And these are the (Toldos) generations of Yitzchok the son of Avraham; Avraham begot Yitzchok. (Breishis 25:19)
Last year my wife and I were away at a Shabbaton for Parshas Toldos. In Shul on Shabbos morning, we were waiting for designated Torah reader to arrive and the Rabbi jumped up and started stalling for time. It was obvious he had not planned to speak. So for about five minutes or so it seemed he was rambling in search of a coherent thread.
People were looking at their watches and studying the back door where the Baal Koreh was expected to enter. In the meantime he dropped a pearl that I have come to appreciate more and more. It was a cute question, one I had never heard before, with a punchy answer that left a ringing in my ears.
Why is this week’s Parsha appropriately called “Toldos”? What should it be called? We find the same construction by Parshas Noach. “And these are the generations of Noach…” That Parsha is titled “Noach”. Therefore, this week’s Parsha should be called “Yitzchok” or that Parsha should be called “Toldos” as well.
Why is this Parsha called “Noach” and the other Prasha called “Toldos”? If they both begin with, “these are the (Toldos) generations of…” They should have the same name! Hmmmm!
The answer he gave went something like this. The story of Noach was about what happened to Noach. He found favor with HASHEM, he built an ark, his family was saved, and the world began to repopulate again until the spot light of history shifted to Avraham and his family.
These are the generations of Noach, Noach…. Noach was vulnerable to criticism for having failed to reach out to rescue the people of his generation. The (Toldos) generations of Noach is Noach…
The Avos, Avraham and Yitzchok were not interested in mere survival. They we involved in a multi-generational project to deliver the recognition of HASHEM Echod – One G-d, to the entire world. This mission would take the whole of human history to accomplish. It wasn’t going to happen in Avraham’s or Yitzchok’s lifetime. Their focus, the goal of their existence was not for or about themselves. Rather they were involved with paving a way to the future. Their reason for being was for Toldos- generations. Subsequently, for all of Jewish history, devoted parents are living to pass the baton to a generation that would successfully pass a baton till the last syllable of recorded history.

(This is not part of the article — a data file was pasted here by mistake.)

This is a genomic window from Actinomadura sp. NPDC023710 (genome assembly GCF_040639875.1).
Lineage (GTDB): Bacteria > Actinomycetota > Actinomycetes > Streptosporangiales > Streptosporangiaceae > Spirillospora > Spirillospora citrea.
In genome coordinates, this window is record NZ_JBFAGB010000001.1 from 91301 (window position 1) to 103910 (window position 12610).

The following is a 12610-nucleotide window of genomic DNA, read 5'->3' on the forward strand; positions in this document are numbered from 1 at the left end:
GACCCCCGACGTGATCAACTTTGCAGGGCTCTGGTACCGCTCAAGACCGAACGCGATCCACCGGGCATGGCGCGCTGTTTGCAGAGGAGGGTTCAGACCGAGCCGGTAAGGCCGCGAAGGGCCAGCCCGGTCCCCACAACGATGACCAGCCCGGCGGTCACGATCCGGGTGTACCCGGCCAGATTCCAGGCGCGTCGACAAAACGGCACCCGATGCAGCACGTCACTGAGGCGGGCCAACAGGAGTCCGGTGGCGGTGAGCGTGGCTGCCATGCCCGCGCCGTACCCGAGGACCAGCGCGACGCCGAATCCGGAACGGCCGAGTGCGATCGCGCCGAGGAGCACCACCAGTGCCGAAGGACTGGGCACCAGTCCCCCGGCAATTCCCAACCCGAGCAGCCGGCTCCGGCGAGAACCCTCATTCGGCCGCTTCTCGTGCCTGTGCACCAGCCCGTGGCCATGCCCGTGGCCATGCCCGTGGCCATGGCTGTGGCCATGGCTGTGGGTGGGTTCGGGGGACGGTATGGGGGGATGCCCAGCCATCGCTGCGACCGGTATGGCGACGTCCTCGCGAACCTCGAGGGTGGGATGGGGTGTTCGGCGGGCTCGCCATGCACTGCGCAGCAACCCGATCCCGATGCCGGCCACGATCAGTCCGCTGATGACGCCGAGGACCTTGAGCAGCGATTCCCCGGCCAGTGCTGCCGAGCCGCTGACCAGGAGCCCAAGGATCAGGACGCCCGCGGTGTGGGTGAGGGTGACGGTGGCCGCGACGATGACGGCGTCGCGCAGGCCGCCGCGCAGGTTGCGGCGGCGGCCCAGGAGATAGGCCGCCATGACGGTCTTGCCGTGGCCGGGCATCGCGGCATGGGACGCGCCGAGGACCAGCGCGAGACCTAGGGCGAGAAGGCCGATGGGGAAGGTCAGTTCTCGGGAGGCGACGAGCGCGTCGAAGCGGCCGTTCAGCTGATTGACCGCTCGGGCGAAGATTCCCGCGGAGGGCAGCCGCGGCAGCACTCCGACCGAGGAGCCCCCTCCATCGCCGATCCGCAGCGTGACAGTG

Rabbi Simcha Wasserman ztl. had a profound ability to encapsulate large subjects in a few brief words. I once heard him present the following analogy which he delivered in his sweet- broken yet sufficiently articulate English. “Suppose someone would invent a synthetic potato that tasted and smelled and looked like a real potato. How would be ever be able to tell the difference between the real one and the imposter? Simple! Just put them in the ground. The real potato will produce a potato.” The goal of parenting is to be that type of potato that produces a potato- that produces another potato.
This may be just a different way of saying the same thing, but I would like to say that the highest goal of parenting and all Torah education is to create a Kli Rishon. Allow me to briefly explain. A pot of food on a fire on Shabbos is called a Kli Rishon, a first generation of hot food. When that soup, let us say, is poured into a bowl, the bowl is categorized as a Kli Sheni, a second generation vessel. And so it goes with each dish further from the heat source. The temperature is continually diminishing until it is lukewarm and then eventual cold. The only way to regain the first fiery experience is to educate so as to recreate another Kli Rishon, a generation with the original fire.